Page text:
Should we feel better or worse?
Great news over the weekend -- police have arrested two suspects in connection with the Harvey and Tucker/Baskerville murders. Then the stunning development that police are investigating the possibility that Ashley Baskerville, one of the victims, may have been an accomplice to the robbery at the Harvey house. We may finally be getting the answers we have been waiting for. So why don’t I feel any better? In fact, this development may be the worst outcome possible. Not the arrest, of course, but the news that the Harvey slayings seem to be, in fact, random. After much speculation on the internet with theories about estranged, troubled relatives and the Harveys’ attempts to intervene (kudos to the local press for not biting), it turns out that what seemed unthinkable might actually be the case: that someone did this just to grab some DVD players or something. It makes me want to vomit.
The initial idea that this might have been something contained to the Harveys’ universe was bleak, if selfish comfort. As horrifying as it was, one can at least grasp that personal situations spin out of control, people go crazy or stop taking medication. And from that selfish point of view -- that thank God it does not affect my universe -- I took the only bit of comfort I have known for days. Once the Harveys’ universe was punctured, it was grief more than terror that spilled out all over Richmond.
That’s not to say most of us didn’t entertain the thought that there might be monsters in our midst. In the days following the murders I, like many of you, have had trouble sleeping. When I wake in the middle of the night my first thought is those two precious babies. I admit to having checked my kids’ rooms armed with a lava lamp. When I needed to go into the attic I brought along a spray bottle of Lysol bathroom cleaner. I told myself I was being irrational, especially as it seemed that this might have been a case of a lunatic in the Harveys’ midst -- at least that’s what many of us read into the police reports that robbery was not involved and the comment in the Jan. 3 T-D story quoting neighbors of the Harveys:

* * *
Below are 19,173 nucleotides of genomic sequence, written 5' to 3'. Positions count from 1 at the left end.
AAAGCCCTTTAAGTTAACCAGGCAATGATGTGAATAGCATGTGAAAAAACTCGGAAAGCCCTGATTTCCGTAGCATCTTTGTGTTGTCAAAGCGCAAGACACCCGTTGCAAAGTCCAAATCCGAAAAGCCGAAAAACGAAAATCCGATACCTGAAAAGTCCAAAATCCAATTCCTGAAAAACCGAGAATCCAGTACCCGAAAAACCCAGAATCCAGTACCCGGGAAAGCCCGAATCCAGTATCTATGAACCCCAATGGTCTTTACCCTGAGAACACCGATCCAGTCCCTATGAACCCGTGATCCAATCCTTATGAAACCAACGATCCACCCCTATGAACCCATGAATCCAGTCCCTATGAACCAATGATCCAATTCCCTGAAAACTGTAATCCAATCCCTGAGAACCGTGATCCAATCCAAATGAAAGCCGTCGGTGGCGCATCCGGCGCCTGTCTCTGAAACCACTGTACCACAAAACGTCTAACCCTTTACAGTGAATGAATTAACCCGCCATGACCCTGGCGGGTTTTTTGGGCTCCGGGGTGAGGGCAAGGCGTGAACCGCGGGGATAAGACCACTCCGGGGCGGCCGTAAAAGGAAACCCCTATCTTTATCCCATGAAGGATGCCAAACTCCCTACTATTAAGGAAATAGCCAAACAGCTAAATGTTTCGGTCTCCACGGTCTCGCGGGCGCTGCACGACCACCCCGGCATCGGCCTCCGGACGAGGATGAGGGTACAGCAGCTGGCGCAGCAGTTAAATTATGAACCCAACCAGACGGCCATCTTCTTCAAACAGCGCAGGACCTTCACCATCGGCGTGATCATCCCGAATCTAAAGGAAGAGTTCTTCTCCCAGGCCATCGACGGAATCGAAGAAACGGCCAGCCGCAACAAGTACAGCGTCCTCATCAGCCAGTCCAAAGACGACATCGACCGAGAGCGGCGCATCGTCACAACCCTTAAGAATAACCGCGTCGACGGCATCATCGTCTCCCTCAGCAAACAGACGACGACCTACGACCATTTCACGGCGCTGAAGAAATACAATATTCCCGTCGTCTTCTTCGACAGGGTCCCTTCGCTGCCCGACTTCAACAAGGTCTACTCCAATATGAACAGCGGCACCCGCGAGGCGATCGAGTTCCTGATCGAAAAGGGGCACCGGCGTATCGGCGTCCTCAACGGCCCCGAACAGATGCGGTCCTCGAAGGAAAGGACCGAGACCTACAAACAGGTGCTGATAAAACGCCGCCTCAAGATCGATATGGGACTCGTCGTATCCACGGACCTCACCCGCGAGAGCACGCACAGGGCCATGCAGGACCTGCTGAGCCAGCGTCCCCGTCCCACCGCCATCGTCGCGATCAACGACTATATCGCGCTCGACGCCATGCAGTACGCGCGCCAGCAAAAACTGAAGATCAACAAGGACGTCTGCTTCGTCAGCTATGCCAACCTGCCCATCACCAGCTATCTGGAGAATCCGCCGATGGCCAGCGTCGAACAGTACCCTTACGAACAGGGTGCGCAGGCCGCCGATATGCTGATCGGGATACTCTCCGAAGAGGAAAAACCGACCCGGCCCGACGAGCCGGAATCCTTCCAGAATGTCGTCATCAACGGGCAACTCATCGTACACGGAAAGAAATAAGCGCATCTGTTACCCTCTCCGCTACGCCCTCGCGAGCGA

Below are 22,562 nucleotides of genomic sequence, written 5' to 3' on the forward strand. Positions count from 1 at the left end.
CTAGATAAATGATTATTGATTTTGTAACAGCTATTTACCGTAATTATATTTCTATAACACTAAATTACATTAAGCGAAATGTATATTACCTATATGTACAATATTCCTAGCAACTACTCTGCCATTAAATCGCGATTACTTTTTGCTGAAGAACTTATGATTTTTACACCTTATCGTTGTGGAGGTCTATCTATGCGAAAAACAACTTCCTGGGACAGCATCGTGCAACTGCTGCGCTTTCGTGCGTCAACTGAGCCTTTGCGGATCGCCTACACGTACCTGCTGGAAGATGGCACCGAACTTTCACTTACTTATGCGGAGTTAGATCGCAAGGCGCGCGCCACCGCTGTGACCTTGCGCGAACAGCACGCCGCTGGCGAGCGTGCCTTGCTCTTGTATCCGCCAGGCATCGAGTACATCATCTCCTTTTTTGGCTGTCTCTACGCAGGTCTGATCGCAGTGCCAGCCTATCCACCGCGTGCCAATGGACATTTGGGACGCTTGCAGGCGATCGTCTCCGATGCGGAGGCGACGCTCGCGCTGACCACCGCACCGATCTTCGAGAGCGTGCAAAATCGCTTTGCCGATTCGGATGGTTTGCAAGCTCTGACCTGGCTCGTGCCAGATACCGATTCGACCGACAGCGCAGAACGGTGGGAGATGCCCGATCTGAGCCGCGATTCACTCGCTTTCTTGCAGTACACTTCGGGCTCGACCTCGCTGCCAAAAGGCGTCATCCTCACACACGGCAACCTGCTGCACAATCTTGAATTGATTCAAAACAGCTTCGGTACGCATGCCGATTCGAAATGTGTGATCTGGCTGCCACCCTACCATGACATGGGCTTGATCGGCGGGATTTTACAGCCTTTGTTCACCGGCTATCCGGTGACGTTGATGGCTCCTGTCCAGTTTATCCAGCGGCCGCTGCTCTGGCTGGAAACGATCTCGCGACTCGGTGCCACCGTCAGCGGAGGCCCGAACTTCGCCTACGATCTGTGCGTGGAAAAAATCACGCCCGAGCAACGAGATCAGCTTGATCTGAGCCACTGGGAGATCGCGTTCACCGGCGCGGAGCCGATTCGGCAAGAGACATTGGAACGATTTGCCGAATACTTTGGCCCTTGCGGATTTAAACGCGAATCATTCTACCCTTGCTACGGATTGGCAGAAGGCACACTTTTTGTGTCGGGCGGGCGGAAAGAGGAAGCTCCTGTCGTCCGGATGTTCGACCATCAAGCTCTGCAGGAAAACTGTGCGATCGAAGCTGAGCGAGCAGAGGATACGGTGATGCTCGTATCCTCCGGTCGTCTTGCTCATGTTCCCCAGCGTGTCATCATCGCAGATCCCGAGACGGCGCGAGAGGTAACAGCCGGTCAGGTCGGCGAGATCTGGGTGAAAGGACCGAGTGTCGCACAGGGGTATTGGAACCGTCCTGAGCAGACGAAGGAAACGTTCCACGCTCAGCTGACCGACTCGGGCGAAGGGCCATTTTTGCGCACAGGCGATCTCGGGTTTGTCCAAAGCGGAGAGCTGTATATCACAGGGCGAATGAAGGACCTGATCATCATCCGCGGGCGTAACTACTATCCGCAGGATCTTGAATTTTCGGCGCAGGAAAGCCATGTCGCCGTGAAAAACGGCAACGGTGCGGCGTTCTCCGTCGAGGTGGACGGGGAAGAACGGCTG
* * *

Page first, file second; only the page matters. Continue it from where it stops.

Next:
Three families said yesterday that police detectives have told them they need not be alarmed about a continuing threat in the neighborhood. “One of the detectives came to me and said, ‘There’s no need to worry,’” said one neighbor, who has a wife and two children.
So how to process this? That this lovely family's fate was determined by the throw of a dart, a random monstrous act that could have happened to you, to me or anyone else in this town? Last night at the dinner table my daughter asked me what I was afraid of. I couldn't tell her the truth, so I said "dark places." How could I tell her that I am afraid of monsters when I have reassured her time and again that there is no such thing? I suppose someday I will have to tell my children the truth.